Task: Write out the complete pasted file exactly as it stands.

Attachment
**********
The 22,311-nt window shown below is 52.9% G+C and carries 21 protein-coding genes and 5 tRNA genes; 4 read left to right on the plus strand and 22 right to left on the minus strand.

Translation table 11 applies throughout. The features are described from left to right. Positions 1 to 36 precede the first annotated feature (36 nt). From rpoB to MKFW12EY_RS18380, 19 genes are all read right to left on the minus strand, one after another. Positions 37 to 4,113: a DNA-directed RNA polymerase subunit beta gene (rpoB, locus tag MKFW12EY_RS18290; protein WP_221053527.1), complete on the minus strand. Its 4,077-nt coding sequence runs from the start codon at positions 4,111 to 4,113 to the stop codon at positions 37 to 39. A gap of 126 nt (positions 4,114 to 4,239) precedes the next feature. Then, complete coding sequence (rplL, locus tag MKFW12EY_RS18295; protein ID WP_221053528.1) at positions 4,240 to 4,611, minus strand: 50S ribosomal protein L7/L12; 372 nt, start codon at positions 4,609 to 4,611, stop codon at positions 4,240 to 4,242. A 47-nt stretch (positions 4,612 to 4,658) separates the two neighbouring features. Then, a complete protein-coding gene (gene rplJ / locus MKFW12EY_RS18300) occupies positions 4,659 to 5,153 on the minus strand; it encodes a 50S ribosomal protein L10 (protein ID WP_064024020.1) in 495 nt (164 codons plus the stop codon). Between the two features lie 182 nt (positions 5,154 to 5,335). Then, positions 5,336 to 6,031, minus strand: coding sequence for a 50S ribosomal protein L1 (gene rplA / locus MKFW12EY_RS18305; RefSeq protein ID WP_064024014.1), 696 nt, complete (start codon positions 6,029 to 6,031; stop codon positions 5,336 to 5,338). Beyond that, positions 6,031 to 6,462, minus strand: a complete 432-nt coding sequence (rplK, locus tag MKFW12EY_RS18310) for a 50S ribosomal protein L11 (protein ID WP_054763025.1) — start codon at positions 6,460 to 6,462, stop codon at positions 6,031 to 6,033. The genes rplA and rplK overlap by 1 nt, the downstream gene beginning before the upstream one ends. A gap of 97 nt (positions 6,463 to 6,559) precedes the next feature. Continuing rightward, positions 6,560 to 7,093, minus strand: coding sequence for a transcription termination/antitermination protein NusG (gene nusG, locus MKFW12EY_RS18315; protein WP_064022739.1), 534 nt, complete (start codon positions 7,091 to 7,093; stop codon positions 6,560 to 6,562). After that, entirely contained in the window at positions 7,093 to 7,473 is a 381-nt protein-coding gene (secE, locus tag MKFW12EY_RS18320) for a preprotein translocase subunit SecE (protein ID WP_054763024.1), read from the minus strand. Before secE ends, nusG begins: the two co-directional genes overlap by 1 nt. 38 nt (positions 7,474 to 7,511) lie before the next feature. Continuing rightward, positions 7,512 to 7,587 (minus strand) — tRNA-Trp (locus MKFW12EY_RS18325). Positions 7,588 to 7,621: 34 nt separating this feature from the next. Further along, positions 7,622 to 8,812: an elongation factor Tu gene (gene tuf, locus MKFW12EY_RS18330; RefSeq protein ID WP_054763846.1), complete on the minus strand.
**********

The 22,311-nt window shown below is 52.9% G+C and carries 21 protein-coding genes and 5 tRNA genes; 4 read left to right on the plus strand and 22 right to left on the minus strand.

Translation table 11 applies throughout. The features are described from left to right. Positions 1 to 36 precede the first annotated feature (36 nt). From rpoB to MKFW12EY_RS18380, 19 genes are all read right to left on the minus strand, one after another. Positions 37 to 4,113: a DNA-directed RNA polymerase subunit beta gene (rpoB, locus tag MKFW12EY_RS18290; protein WP_221053527.1), complete on the minus strand. Its 4,077-nt coding sequence runs from the start codon at positions 4,111 to 4,113 to the stop codon at positions 37 to 39. A gap of 126 nt (positions 4,114 to 4,239) precedes the next feature. Then, complete coding sequence (rplL, locus tag MKFW12EY_RS18295; protein ID WP_221053528.1) at positions 4,240 to 4,611, minus strand: 50S ribosomal protein L7/L12; 372 nt, start codon at positions 4,609 to 4,611, stop codon at positions 4,240 to 4,242. A 47-nt stretch (positions 4,612 to 4,658) separates the two neighbouring features. Then, a complete protein-coding gene (gene rplJ / locus MKFW12EY_RS18300) occupies positions 4,659 to 5,153 on the minus strand; it encodes a 50S ribosomal protein L10 (protein ID WP_064024020.1) in 495 nt (164 codons plus the stop codon). Between the two features lie 182 nt (positions 5,154 to 5,335). Then, positions 5,336 to 6,031, minus strand: coding sequence for a 50S ribosomal protein L1 (gene rplA / locus MKFW12EY_RS18305; RefSeq protein ID WP_064024014.1), 696 nt, complete (start codon positions 6,029 to 6,031; stop codon positions 5,336 to 5,338). Beyond that, positions 6,031 to 6,462, minus strand: a complete 432-nt coding sequence (rplK, locus tag MKFW12EY_RS18310) for a 50S ribosomal protein L11 (protein ID WP_054763025.1) — start codon at positions 6,460 to 6,462, stop codon at positions 6,031 to 6,033. The genes rplA and rplK overlap by 1 nt, the downstream gene beginning before the upstream one ends. A gap of 97 nt (positions 6,463 to 6,559) precedes the next feature. Continuing rightward, positions 6,560 to 7,093, minus strand: coding sequence for a transcription termination/antitermination protein NusG (gene nusG, locus MKFW12EY_RS18315; protein WP_064022739.1), 534 nt, complete (start codon positions 7,091 to 7,093; stop codon positions 6,560 to 6,562). After that, entirely contained in the window at positions 7,093 to 7,473 is a 381-nt protein-coding gene (secE, locus tag MKFW12EY_RS18320) for a preprotein translocase subunit SecE (protein ID WP_054763024.1), read from the minus strand. Before secE ends, nusG begins: the two co-directional genes overlap by 1 nt. 38 nt (positions 7,474 to 7,511) lie before the next feature. Continuing rightward, positions 7,512 to 7,587 (minus strand) — tRNA-Trp (locus MKFW12EY_RS18325). Positions 7,588 to 7,621: 34 nt separating this feature from the next. Further along, positions 7,622 to 8,812: an elongation factor Tu gene (gene tuf, locus MKFW12EY_RS18330; RefSeq protein ID WP_054763846.1), complete on the minus strand.